Friends don't let friends use AI to chat
Science shocker: Real BFFs understand authenticity and sincerity can't be machine-generated
People feel less confident in their friendships if they discover that their buddies have been sending them messages written with the help of AI.
Academics mainly at Ohio State University conducted an experiment in which 208 participants were asked to feign friendship with a fictional entity named Taylor. Participants were told to imagine that they were experiencing burnout, experiencing issues with a work colleague, or reminding Taylor of their upcoming birthday.
Each participant was told to type a message to Taylor discussing each hypothetical scenario in the hopes of soliciting support, advice, or just friendly chit-chat. They then received a reply from the made-up Taylor and each person thought the responses were "thoughtful."
The group was then split into three of equal size, with each sub-group offered a different explanation for how Taylor composed its replies:
- Without help from AI or another human;
- Using AI;
- With the assistance of another human.
Participants were then asked how they felt about Taylor’s methods.
"What we found is that people don't think a friend should use any third party – AI or another human – to help maintain their relationship," Bingjie Liu, lead author of the study and an assistant professor of communication at the US college, wrote in a statement on Monday.
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Liu said that people "feel less satisfied" if their friends turned to AI to send them messages, and that they were more likely to "feel more uncertain about where they stand" in their relationships.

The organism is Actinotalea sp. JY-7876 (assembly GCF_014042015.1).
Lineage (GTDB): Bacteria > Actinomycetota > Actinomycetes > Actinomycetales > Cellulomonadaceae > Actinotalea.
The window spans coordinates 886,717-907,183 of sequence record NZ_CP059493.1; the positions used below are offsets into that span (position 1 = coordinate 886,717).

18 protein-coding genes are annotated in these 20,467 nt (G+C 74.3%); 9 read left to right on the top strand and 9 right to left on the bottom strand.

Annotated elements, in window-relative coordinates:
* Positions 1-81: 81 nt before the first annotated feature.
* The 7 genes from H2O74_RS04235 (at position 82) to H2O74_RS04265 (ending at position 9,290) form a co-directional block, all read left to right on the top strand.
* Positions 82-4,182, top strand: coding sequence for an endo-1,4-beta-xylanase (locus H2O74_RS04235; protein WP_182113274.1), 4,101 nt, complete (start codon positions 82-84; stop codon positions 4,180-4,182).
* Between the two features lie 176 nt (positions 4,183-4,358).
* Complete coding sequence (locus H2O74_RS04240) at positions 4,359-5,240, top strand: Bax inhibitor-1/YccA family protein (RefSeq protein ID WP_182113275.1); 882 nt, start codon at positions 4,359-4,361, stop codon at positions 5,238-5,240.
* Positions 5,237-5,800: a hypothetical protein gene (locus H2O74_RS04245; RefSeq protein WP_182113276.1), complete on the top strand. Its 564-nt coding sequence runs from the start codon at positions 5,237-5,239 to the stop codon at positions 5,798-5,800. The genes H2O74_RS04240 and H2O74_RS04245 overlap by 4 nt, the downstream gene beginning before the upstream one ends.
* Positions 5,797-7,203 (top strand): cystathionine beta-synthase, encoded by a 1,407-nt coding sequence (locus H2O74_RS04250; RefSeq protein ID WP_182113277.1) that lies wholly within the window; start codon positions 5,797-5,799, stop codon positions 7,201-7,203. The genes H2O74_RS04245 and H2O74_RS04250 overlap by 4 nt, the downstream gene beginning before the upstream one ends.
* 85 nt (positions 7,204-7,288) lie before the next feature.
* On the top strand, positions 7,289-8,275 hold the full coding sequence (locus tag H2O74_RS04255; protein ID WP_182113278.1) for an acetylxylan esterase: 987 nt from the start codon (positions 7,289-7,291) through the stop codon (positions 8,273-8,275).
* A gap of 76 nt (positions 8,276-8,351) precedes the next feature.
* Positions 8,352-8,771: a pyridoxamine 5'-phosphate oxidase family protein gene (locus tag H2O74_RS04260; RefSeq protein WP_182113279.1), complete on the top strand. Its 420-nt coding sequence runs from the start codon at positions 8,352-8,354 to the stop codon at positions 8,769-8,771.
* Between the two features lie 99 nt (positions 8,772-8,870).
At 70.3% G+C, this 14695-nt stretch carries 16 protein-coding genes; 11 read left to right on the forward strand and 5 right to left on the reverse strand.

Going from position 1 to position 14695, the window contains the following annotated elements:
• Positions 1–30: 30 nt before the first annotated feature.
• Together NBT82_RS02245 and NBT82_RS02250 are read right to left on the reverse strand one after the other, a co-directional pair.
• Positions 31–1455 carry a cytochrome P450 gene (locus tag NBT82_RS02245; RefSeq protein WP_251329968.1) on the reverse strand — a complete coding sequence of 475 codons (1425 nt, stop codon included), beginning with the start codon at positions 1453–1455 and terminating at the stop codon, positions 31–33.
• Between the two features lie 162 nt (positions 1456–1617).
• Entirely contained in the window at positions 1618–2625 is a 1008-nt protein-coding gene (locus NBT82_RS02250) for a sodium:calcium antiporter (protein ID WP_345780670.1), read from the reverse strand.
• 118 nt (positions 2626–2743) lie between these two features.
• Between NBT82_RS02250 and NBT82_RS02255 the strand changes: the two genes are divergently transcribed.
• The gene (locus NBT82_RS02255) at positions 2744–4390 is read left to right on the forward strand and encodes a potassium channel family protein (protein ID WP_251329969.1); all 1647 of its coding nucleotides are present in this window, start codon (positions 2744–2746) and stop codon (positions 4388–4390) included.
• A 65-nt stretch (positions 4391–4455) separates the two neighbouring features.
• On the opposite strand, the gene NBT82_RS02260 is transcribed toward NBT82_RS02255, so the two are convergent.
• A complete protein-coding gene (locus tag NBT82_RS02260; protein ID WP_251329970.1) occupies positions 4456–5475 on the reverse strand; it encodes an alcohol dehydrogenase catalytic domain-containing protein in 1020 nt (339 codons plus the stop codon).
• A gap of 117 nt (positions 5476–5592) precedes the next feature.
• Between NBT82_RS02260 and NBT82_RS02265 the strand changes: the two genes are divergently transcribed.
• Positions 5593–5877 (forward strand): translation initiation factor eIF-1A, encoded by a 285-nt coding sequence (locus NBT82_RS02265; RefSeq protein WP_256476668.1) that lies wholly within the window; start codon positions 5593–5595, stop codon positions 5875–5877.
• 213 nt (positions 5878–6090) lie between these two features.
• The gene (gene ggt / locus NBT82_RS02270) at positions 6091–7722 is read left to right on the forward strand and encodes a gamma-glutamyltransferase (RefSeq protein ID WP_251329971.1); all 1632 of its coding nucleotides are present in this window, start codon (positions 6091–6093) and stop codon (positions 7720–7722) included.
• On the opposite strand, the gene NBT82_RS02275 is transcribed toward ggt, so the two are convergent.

"Effort is very important in a relationship," she added. "People want to know how much you are willing to invest in your friendship and if they feel you are taking shortcuts by using AI to help, that's not good." The researchers' conclusions are similar to another separate study that found that people tend to think less of others if they use AI in text conversations due to the lack of authenticity.
As Big Tech increasingly deploys AI-writing tools to assist users put together reports, chats, or emails, it may seem natural for users to start using the software to communicate with friends. But Liu warned against doing this since it could lead to suspicion and disrupt friendships.
"It could be that people will secretly do this Turing Test in their mind, trying to figure out if messages have some AI component," Liu said. "It may hurt relationships. Don't use technology just because it is convenient. Sincerity and authenticity still matter a lot in relationships," she warned.
The details of the researchers experiment and results were published in the Sage Journals' Journal of Social and Personal Relationships. ®